A joint laboratory of circular economy was opened in Otaniemi
The Circular Raw Materials Hub is a nationally significant strategic infrastructure assessed by the Academy of Finland. It serves a wide range of stakeholders, such as the growing battery industry. Five million euros have been invested in the infrastructure of the joint laboratory, which will be inaugurated today. It will serve research and industry as well as educate future experts in the circular economy.
The global economy swallows 92.8 billion tonnes of minerals, fossil fuels, metals and biomass annually. Only nine per cent of this returns back into circulation, which threatens the climate, adequacy of resources and opportunities for sustainable growth.
Geological Survey of Finland, VTT and Aalto University will use the new joint laboratory to seek for new synergies for the research into inorganic materials and metals, and for the development of recycling and recovery. The laboratory is a central part of a wider infrastructure in Otaniemi, a district of Espoo, which is complemented by other research infrastructures, such as VTT’s materials technology laboratories in Tampere, piloting centre Bioruukki in Espoo and the GTK enrichment technology test plant in Outokumpu (GTK Mintec).
‘Solving the challenges of the circular economy and sustainable growth requires a cross-disciplinary approach, deep cooperation between researchers and companies, and a top-level research infrastructure. Our new joint laboratory is a concrete step in this direction. It also enables the training of future problem solvers,’ says Director Saku Vuori from the Geological Survey of Finland.
Aalto University's Assistant Professors Rodrigo Serna and Mari Lundström and their research groups are amongst the researchers moving into the new laboratory. Mari Lundström is in charge of the BATCircle consortium, which promotes the circular economy of battery metals. Four universities, two research institutes and 23 companies are involved in the consortium. The storage of renewable energy and the electrification of transport will increase the need for battery metals, and the consortium's aim is to create a battery market of up to five billion euros in Finland.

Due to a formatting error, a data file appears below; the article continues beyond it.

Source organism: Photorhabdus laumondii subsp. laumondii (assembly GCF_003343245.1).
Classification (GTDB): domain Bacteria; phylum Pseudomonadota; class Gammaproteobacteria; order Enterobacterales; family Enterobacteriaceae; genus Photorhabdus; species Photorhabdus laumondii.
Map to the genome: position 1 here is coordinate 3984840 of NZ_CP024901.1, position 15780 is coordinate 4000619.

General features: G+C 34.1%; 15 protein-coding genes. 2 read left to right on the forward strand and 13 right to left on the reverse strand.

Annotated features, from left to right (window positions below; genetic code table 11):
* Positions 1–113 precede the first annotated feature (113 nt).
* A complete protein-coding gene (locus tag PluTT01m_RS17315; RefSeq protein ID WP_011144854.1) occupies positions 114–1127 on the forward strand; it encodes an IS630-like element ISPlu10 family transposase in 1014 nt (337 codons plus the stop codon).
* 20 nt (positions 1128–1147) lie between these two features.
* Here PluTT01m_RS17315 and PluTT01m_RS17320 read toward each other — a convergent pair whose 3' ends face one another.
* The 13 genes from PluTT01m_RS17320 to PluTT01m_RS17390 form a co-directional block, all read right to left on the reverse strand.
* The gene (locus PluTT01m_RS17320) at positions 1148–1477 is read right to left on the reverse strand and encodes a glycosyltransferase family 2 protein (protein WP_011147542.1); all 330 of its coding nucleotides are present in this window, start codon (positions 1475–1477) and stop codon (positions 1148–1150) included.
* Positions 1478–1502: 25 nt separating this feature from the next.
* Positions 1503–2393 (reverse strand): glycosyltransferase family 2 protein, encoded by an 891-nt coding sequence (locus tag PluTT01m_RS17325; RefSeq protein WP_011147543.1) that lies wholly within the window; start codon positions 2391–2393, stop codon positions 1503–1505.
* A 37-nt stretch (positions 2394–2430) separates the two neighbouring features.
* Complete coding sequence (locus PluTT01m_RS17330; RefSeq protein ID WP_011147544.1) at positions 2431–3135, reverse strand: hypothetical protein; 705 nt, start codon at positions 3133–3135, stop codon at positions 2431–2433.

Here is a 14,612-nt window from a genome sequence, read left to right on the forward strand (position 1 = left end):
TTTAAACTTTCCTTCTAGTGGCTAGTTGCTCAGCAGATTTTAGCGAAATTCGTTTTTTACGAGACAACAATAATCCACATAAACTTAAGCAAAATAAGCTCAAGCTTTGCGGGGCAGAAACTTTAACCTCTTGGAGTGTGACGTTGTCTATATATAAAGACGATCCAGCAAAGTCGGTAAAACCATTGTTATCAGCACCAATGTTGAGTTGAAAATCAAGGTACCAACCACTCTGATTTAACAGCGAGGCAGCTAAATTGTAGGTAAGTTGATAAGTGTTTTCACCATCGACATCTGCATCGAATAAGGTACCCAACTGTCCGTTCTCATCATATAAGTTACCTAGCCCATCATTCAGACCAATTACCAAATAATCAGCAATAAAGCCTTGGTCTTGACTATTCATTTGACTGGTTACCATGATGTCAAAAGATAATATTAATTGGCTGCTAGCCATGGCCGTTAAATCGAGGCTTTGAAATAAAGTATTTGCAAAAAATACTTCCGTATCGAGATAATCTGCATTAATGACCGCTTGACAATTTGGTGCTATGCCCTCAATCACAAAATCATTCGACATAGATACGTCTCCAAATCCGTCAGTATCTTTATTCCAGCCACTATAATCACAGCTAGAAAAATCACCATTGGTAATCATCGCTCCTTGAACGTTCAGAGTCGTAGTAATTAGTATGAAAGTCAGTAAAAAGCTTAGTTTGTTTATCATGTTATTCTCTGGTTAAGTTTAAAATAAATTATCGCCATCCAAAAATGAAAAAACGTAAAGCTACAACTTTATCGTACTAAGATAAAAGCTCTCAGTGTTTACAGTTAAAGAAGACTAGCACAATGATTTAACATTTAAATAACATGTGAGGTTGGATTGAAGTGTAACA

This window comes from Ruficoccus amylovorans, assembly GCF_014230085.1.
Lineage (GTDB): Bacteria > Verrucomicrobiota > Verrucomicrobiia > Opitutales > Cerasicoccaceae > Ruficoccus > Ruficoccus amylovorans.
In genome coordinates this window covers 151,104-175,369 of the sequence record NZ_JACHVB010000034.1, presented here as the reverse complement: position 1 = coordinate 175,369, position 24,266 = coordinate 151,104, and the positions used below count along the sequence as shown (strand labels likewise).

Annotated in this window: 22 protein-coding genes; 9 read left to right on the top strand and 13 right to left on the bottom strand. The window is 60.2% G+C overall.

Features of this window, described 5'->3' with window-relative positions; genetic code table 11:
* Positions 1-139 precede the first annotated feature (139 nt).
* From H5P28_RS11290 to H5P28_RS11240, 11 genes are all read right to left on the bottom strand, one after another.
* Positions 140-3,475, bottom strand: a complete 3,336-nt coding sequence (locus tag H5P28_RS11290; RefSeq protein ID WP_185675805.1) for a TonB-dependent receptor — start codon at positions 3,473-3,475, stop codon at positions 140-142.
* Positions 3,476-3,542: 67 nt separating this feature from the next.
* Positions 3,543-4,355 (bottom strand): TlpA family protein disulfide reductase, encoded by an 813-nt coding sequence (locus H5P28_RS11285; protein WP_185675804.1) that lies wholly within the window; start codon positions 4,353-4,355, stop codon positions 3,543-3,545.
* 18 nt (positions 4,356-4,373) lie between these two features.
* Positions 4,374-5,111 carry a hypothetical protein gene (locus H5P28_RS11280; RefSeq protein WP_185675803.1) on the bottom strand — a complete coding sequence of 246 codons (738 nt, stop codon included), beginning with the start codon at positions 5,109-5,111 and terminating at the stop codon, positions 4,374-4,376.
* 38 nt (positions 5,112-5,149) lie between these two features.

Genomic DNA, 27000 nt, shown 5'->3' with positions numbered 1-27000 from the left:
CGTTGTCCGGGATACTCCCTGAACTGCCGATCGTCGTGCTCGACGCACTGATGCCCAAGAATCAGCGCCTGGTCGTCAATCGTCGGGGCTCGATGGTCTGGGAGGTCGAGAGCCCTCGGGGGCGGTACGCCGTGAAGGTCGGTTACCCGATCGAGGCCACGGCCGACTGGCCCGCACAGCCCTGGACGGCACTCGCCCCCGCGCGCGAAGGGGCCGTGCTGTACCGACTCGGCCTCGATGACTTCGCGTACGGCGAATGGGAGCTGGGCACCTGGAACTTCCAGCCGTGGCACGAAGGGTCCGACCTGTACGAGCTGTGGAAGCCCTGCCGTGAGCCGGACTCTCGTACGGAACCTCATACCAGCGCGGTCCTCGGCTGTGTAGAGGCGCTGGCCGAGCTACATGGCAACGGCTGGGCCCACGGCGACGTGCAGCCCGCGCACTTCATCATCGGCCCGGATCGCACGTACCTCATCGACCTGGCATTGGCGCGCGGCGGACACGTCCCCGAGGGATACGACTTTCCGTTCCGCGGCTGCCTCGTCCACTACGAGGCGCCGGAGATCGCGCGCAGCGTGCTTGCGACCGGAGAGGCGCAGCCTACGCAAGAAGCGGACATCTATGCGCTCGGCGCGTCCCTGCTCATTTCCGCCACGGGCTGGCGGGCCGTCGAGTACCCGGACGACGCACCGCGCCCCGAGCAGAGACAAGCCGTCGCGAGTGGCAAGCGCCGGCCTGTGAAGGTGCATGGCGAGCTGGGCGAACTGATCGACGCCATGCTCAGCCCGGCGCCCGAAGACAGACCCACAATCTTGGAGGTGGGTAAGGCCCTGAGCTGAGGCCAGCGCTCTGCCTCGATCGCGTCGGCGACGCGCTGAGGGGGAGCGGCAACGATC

‘The new facilities are ideal for studying the circular economy of metals: the laboratory allows for the study and development of almost all unit processes from recycled electronic waste and the enrichment of minerals to high-purity metal products. Close and long-term cooperation with companies in the sector supports both research and industrial activities in the circular economy of metals,’ says Lundström.
‘Consumers are increasingly interested in the origin of materials and the responsibility of primary production. The traceability of minerals is an example of an area that we promote with the help of research equipment purchased with funding from the Academy of Finland. The increase in the use of batteries needed by the energy revolution has resulted in, for example, a very high demand for lithium. There is no significant previously produced reserve of lithium that could be used in recycling. For this reason, it is essential to ensure that the sustainability of primary production remains an integral part of the sustainably growing circular economy,’ Vuori states.
From VTT research groups of research area managers Tarja Laitinen and Tuulamari Helaja will move to the premises of the joint laboratory. The teams focus on developing solutions promoting the circular economy of the industrial sector. Important themes in the circular economy project include sustainable recovery processes, utilisation of industrial side streams in products with high added value and digital material development. VTT has, for example, developed coatings that insulate electricity from the leftover sand discharged at the mines, also known as tailings, which is even more resistant to wear than coatings made from similar primary raw materials.
‘The Circular Raw Material Hub brings together research actors in the value chain of mineral-based raw materials to envision solutions for the needs of a carbon-neutral and resource-efficient society. When companies find genuine business opportunities in the circular economy, the world will rapidly undergo major changes,’ says Tarja Laitinen.
‘A total of 5 million euros has been invested in the new joint infrastructure, 70 per cent of which is FIRI funding provided by the Academy of Finland. The plan is that significant investments will also be made in the future,’ says Professor Jari Koskinen from Aalto University.
Professor, Head of Department Jari Koskinen
+358 50 5956 677
Geological Survey of Finland
Director, Scientific Research Saku Vuori
+ 358 400 249 085
Technical Research Centre of Finland VTT
Vice President, Lifecycle solutions, Tarja Laitinen
+358 40 8222 905